#iterator #iter


Calculate progress of your iterators

7 releases (breaking)

Uses old Rust 2015

0.8.1-rc1 May 24, 2021
0.8.0 May 24, 2021
0.7.0 Jun 12, 2020
0.6.0 Jan 2, 2020
0.3.0 Jun 14, 2016

#10 in #iter

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Used in 2 crates (via osmio)


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Wrap an iterator, and get progress data as it's executed. A more advanced .enumerate()


Wrap an iterator, and get progress data as it's executed. A more advanced .enumerate()


Call .progress() on any Iterator, and get a new iterator that yields (ProgressRecord, T), where T is the original value. A ProgressRecord has many helpful methods to query the current state of the iterator

At every iteration, the current time is calculated. For iterators generating lots of items per second, this might be a noticable performance hit. Use .optional_progress(N) to generate a new iterator that yields (Option<ProgressRecord>, T). Every N items, the result will be (Some(ProgressRecord), T), otherwise (None, T) is returned and no call to get the current time is made.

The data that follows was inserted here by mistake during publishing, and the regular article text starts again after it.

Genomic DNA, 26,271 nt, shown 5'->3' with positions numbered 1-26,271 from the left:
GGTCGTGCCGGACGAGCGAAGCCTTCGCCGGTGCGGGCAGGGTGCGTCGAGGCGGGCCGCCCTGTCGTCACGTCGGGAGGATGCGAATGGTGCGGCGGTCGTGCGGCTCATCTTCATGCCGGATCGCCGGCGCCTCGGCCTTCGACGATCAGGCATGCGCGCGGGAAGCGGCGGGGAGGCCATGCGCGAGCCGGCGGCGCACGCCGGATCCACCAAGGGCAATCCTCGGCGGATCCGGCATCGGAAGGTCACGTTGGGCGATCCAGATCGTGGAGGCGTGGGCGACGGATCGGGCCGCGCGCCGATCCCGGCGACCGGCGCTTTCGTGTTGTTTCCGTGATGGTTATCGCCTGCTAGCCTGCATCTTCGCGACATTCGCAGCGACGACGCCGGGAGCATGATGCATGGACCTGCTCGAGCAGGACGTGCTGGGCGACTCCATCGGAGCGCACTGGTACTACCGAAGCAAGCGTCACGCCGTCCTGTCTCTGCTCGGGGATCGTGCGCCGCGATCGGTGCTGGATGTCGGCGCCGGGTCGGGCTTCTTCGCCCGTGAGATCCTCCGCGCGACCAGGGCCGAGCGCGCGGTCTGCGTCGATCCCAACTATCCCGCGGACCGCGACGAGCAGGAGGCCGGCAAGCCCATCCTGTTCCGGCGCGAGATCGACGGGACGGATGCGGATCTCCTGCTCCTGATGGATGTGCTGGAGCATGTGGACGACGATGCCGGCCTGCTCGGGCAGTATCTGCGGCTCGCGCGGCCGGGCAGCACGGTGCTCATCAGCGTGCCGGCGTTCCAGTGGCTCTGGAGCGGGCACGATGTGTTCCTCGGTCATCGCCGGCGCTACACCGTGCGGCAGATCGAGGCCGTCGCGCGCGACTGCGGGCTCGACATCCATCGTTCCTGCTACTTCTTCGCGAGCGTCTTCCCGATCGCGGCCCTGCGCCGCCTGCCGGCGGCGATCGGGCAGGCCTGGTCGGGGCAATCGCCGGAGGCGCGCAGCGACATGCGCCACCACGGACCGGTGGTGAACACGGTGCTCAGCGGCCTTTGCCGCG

use iter_progress::ProgressableIter;
// Create an iterator that goes from 0 to 1,000
let my_iter = 0..1_000;
let mut progressor = my_iter.progress();

// This new iterator returns a struct with the current state, and the inner object returned by
// the iterator
let (state, number) = progressor.next().unwrap();
assert_eq!(number, 0);

// We can now use methods on `state` to find out about this object

// If we know the size of the iterator, we can query how far we are through it
// How far through the iterator are we. 0 to 1
assert_eq!(state.fraction(), Some(0.001));

// We are 0.1% the way through
assert_eq!(state.percent(), Some(0.1));

Another usage:

use iter_progress::ProgressableIter;
let my_big_vec = vec![false; 100];

for (state, val) in my_big_vec.iter().progress() {
    // Every 1 second, execute this function with the the `state`
    state.do_every_n_sec(1., |state| {
       println!("{}% the way though, and doing {} per sec.", state.percent().unwrap(), state.rate());

    // Do something to process `val`

.do_every_n_sec is a "best effort" attempt. It's single threaded, so will be called if the last time that was called was more than N sec ago. .do_every_n_items is called every N items.

No runtime deps